I have a very good friend (who shall remain un-named) that I chat with over Skype quite frequently. He and I frequently get into various arguments and debates. He and I have debated everything from the validity of the "Four Directions" in Neo-Pagan thought, to the possibility of sidhe living among us, and the importance/unimportance of having a specific and grounded tradition (I'm sure you can guess my opinion on many of these things. . .) One argument I did not expect to have with him was whether or not the myths were literal.
Now, don't get me wrong, he is a great dude and rather intelligent, but when we began debating the validity of the Perseus myth or the Hycanith myth I couldn't help but feel a bit awe struck. I couldn't help but feel a bit stupified when he told me that yes, it is entirely plausible that Medusa's blood turned into poisonous snakes in the dessert, that the Odyssey totally might have happened and that in the myth of Math, he probably turned his nephews into a stag and doe in a very real sense. I simply was unaware of what to think, and then he told me that he believes in the Bible literally too, and he just thinks certain things may have been exaggerated or tainted.
Ah ha! I began to have suspicions at this point.
So, we began talking further, about the nature of deity and possible plans, when he made a statement that surprised me (yet again). He said, in essence "Well, why does it matter to you if you don't actually believe in the Gods?". At this point, I began to ponder if for him, the belief in deity necessitated believing the myths to be literal to some degree, and it turns out that yes, that was a sort of qualification for him. I also found out that he was raised as a "literalness" Christian. At that point, it hit me, he had transferred the qualification of literal belief in mythos as belief in deity that Conservative Christianity contains to the setting of modern (Eclectic for him) Paganism. You could say that he just expanded his extremeism from the Christian mythos, to the Greek, Celtic, Japanese, Chinese, Hindu, etc mythos (since he told me that he believes *all* myths are literal with some corruption involved).Okay, now to get to where the danger in this lies.
First of all, the danger of literal belief lies most evidently in attempting to act out some of these myths or rituals described in myth, because, let us be honest, many of them are quite brutal. From the rampant rape in the Greek myths, to the brutal killings in the Celtic myths, believing them to be real and valid modes of expression to deity is *dangerous* just as it would be dangerous for Christians to be allowed to stone gays and witches (which I'm sure more than a few would like to do) and despite the act being illegal Pagans and homosexuals are assaulted by Christian extremists on the occasion.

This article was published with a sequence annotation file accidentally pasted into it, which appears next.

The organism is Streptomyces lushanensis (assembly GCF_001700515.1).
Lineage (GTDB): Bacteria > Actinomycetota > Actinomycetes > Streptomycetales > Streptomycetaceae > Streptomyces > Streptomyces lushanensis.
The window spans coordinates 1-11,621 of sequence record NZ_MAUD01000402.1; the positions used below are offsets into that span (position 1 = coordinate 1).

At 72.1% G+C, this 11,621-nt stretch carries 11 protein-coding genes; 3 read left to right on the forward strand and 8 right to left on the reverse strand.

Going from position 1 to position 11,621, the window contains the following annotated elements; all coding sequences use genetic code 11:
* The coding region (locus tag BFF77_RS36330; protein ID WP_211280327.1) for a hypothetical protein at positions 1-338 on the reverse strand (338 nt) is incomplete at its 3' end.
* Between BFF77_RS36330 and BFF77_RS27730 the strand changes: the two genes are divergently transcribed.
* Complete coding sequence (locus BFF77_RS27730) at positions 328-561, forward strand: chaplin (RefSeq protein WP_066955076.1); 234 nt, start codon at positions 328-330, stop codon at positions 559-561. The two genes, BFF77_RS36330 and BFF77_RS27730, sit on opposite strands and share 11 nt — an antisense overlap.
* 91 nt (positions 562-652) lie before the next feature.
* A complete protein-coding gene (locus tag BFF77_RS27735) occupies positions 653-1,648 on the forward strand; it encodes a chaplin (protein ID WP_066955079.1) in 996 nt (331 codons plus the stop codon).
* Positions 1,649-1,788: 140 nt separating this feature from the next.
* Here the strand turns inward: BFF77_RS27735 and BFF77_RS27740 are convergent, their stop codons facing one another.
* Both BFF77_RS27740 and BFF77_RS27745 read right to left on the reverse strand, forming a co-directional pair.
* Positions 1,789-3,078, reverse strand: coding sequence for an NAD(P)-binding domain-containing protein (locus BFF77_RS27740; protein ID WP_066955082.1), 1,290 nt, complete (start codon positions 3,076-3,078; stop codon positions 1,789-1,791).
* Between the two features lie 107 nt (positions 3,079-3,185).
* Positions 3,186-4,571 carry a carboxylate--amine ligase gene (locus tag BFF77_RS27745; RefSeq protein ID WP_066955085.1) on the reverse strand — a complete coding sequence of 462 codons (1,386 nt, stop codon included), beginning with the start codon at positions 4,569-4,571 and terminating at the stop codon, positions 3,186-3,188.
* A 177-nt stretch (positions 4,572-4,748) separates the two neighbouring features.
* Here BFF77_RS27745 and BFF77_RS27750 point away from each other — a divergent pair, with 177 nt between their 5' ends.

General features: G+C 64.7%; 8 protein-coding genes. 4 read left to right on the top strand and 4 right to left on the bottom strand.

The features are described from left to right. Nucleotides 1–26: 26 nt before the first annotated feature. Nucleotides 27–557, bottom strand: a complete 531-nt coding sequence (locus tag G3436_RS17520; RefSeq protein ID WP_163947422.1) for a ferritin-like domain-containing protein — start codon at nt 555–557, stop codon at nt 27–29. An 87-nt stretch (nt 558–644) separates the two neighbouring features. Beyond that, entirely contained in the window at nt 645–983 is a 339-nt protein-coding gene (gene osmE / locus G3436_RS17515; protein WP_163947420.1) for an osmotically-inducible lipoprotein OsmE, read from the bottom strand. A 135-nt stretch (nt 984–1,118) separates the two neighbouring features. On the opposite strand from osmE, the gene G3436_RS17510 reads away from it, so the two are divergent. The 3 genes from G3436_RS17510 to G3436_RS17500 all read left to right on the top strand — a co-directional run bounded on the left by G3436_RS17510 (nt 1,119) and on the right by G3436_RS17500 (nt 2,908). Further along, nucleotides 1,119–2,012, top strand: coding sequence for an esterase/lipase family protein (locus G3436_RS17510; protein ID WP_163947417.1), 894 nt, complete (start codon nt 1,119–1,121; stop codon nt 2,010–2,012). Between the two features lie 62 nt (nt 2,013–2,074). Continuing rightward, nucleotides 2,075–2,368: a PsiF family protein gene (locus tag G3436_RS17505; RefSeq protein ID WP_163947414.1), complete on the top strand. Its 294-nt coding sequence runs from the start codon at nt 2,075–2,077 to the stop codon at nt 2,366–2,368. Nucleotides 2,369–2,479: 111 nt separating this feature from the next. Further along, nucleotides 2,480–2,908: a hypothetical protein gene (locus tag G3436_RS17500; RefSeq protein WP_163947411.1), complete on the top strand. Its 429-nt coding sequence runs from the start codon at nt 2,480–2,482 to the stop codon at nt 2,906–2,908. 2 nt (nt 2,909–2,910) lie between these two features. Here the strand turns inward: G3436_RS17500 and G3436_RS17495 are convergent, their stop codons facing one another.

Secondly, this is a clear transfer of belief from a Monotheistic setting to simply a Polytheistic one. By doing this we are allowing our Faith to be a sort of reaction or augmentation to Monotheism which is simply damaging to the movement as a whole. It makes our actions partly contingent upon the actions of the dominant Monotheistic religion in America(or Ireland, or Britain, or Russia etc). If they go Left, then we either go Far Left or go Right, they declare November Christian Blue Month, we end up with a detachment of Pagans declaring October Pagan Red Month. It simply is not a good mode of operation. Now, we obviously do not operate as a cohesive unit, but we do operate as an allied unit by means of a common goal and common interests. Asatru and followers of Hellenismos may associate with Eclectics and Wiccans due to the fact that, whether we like it or not, we are in this movement together, and by allowing this kind of *poison* to enter the movement we are setting everyone back. I mean, let us face it, the hook for many people comes from the Eclectic/Wiccan practices, then when they really start digging into it, that is when they tend to get involved with specific movements such as Asatru or Hellenismos.